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My dear Theo,
A hasty note to thank you tremendously for the prompt
dispatch of your letter. As it happened my good fellow had
already arrived that morning very early for his rent. I had of
course to commit myself today as to whether or not I would keep
the house (because I have rented it till Michaelmas, and one
has to renew or cancel the agreement in advance). I told my
good fellow that I would take it again for three months only or
else by the month again. So supposing friend Gauguin comes and
does not like it, we shall not have a very long lease on our
My heart often despairs when I think of what Gauguin will
say about the country in the end. The isolation of this place
is pretty serious, and all the time you have to hack each step
in the ice as you go from one day's work to the next. Then
there is the difficulty with the models, but patience and above
all a few pennies ready in your pocket will naturally get you
somewhere. But it is a real difficulty.
I feel that even so late in the day I could be a very
different painter if I were capable of getting my own way with
the models, but I also feel the possibility of going to seed
and of seeing the day of one's capacity for artistic creation
pass, just as a man loses his virility in the course of his
That is inevitable, and naturally in this as in the other,
the one thing to do is to be of good heart and strike while the
iron is hot.
And I often get downhearted. But Gauguin and so many others
are in exactly the same position, and above all we must seek
the remedy within ourselves, in good will and patience, and at
the same time struggle to be something more than mediocrities.
Perhaps we shall be preparing a new road while we do this.
I am very curious to get your next letter giving a fuller
account of your visit to Bing. I am not surprised at what you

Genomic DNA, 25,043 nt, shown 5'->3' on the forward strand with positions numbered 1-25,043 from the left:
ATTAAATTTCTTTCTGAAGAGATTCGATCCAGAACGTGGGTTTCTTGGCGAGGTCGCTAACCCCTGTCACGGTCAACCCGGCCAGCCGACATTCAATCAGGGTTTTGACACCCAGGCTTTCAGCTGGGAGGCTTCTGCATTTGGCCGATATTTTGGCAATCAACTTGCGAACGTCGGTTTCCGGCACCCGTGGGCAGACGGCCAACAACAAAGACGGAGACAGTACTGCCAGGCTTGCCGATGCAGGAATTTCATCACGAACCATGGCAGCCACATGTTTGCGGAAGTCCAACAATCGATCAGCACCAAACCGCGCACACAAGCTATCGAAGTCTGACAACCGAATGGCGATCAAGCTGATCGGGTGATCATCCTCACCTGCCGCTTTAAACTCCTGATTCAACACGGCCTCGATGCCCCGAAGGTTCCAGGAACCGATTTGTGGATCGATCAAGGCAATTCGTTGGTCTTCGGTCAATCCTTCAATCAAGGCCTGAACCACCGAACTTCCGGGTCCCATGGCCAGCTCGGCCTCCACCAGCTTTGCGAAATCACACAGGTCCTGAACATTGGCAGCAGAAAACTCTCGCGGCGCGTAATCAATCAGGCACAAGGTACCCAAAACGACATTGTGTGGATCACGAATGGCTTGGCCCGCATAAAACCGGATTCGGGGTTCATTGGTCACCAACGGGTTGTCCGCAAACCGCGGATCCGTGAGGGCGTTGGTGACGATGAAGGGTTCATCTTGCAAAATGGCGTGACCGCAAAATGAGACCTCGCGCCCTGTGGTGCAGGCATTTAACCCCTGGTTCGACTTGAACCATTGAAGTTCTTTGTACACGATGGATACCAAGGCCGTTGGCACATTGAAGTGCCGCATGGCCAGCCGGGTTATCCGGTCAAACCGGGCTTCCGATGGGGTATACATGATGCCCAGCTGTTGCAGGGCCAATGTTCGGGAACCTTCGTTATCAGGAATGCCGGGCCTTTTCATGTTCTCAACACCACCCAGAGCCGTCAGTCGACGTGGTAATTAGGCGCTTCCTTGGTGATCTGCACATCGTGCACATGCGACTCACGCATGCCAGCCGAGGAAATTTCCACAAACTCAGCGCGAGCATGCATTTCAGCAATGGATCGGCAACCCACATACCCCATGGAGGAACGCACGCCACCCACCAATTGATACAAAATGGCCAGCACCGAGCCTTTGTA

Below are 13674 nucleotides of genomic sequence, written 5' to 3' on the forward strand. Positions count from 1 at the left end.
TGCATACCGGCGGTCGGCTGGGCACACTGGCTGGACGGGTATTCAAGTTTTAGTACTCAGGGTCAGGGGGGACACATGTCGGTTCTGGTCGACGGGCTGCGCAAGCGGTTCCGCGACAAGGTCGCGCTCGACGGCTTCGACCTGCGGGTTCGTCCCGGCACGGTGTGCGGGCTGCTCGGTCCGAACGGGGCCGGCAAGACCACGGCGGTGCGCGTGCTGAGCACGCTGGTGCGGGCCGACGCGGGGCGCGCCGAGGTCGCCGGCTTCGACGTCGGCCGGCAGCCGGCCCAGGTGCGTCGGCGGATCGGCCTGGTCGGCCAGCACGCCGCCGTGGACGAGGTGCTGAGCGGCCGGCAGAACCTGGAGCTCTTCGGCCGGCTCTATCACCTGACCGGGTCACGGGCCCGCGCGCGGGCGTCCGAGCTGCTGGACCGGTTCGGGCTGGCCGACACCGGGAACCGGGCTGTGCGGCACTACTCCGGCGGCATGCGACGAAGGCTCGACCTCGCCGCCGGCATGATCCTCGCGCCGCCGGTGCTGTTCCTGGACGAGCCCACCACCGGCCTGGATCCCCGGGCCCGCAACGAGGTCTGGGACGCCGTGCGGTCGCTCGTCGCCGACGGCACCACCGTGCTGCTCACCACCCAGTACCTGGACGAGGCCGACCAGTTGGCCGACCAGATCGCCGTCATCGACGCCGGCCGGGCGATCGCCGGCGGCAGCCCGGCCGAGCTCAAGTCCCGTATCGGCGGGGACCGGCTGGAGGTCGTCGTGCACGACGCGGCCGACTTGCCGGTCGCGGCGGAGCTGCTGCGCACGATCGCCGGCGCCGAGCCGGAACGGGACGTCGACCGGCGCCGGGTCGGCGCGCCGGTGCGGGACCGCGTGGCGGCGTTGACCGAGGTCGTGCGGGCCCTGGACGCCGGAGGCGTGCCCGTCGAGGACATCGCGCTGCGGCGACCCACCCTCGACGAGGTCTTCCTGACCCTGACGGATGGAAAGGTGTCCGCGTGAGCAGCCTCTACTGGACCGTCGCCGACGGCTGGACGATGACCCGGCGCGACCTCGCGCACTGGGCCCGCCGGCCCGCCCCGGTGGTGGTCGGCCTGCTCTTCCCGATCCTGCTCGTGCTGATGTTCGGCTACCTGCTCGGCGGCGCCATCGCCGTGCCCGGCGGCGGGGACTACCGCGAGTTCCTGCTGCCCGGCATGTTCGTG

say, that after our sister went away you felt a void. You must
try to fill it. And what is there to prevent Gauguin's coming
to stay with you? In this way he could get his heart's desire
of Paris, and work at the same time.
Only in that case it would only be fair for him to pay back
the equivalent of what you would be doing for him in pictures.
It is a constant grief to me that comparatively I can do so
little with the money I spend.
My life is disturbed and restless, but then if I make a
change and move about much, I shall perhaps only make things
It is a terrible handicap for me that I don't speak the
Often now I hesitate before planning a picture because of
what the colours would cost us. You see all the same this is
rather a pity, for the simple reason that we may have the power
to work today, but we do not know if it will hold out till
All the same, far from losing my physical strength, I am
regaining it, and
I am sending you three volumes of Balzac today. He is really
a bit out of date, etc., but like the Daumiers and the Lemuds,
none the worse for belonging to a period which is over.
At the moment I am reading Daudet's L'Immortel, which I find
very beautiful, but not particularly heartening. I think
I shall have to read a book on elephant hunting, or of absolute
lies about adventures which are categorically impossible, like
Gustave Aimard for instance, to get rid of the heartbreak that
L'Immortel is going to leave me with. It is exactly because it
is so beautiful and so true that it makes you feel the
emptiness of the civilized world. I must say though that I
prefer his Tartarin for real power.
Many regards to our sister, and thank you again for your
Ever yours, Vincent
At this time, Vincent was 35 year old
Vincent van Gogh. Letter to Theo van Gogh. Written 1 September 1888 in Arles. Translated by Mrs. Johanna van Gogh-Bonger, edited by Robert Harrison, number 530.
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